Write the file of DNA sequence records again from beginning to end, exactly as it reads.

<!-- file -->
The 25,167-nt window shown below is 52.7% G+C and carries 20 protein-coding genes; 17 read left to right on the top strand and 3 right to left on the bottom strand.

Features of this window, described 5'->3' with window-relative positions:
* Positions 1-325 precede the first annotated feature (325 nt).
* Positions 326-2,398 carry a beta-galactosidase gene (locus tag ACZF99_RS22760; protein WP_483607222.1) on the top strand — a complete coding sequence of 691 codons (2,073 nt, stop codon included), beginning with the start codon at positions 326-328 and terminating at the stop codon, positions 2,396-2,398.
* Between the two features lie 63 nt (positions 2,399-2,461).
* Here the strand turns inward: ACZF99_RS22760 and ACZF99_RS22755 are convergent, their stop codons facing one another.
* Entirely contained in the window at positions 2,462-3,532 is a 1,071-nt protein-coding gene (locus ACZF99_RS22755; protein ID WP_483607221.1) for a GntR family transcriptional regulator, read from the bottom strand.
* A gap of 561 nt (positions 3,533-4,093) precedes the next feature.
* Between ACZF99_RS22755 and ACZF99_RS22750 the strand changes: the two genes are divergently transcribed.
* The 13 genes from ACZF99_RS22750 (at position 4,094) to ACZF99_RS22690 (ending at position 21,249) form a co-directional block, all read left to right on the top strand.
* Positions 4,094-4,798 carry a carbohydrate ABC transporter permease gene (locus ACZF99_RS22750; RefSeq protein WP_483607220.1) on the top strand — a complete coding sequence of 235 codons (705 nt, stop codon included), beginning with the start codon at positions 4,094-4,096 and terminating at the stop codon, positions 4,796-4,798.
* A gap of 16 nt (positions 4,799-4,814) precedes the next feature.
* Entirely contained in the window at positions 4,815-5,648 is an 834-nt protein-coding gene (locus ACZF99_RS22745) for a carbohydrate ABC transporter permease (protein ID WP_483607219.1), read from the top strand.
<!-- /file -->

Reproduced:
The 25,167-nt window shown below is 52.7% G+C and carries 20 protein-coding genes; 17 read left to right on the top strand and 3 right to left on the bottom strand.

Features of this window, described 5'->3' with window-relative positions:
* Positions 1-325 precede the first annotated feature (325 nt).
* Positions 326-2,398 carry a beta-galactosidase gene (locus tag ACZF99_RS22760; protein WP_483607222.1) on the top strand — a complete coding sequence of 691 codons (2,073 nt, stop codon included), beginning with the start codon at positions 326-328 and terminating at the stop codon, positions 2,396-2,398.
* Between the two features lie 63 nt (positions 2,399-2,461).
* Here the strand turns inward: ACZF99_RS22760 and ACZF99_RS22755 are convergent, their stop codons facing one another.
* Entirely contained in the window at positions 2,462-3,532 is a 1,071-nt protein-coding gene (locus ACZF99_RS22755; protein ID WP_483607221.1) for a GntR family transcriptional regulator, read from the bottom strand.
* A gap of 561 nt (positions 3,533-4,093) precedes the next feature.
* Between ACZF99_RS22755 and ACZF99_RS22750 the strand changes: the two genes are divergently transcribed.
* The 13 genes from ACZF99_RS22750 (at position 4,094) to ACZF99_RS22690 (ending at position 21,249) form a co-directional block, all read left to right on the top strand.
* Positions 4,094-4,798 carry a carbohydrate ABC transporter permease gene (locus ACZF99_RS22750; RefSeq protein WP_483607220.1) on the top strand — a complete coding sequence of 235 codons (705 nt, stop codon included), beginning with the start codon at positions 4,094-4,096 and terminating at the stop codon, positions 4,796-4,798.
* A gap of 16 nt (positions 4,799-4,814) precedes the next feature.
* Entirely contained in the window at positions 4,815-5,648 is an 834-nt protein-coding gene (locus ACZF99_RS22745) for a carbohydrate ABC transporter permease (protein ID WP_483607219.1), read from the top strand.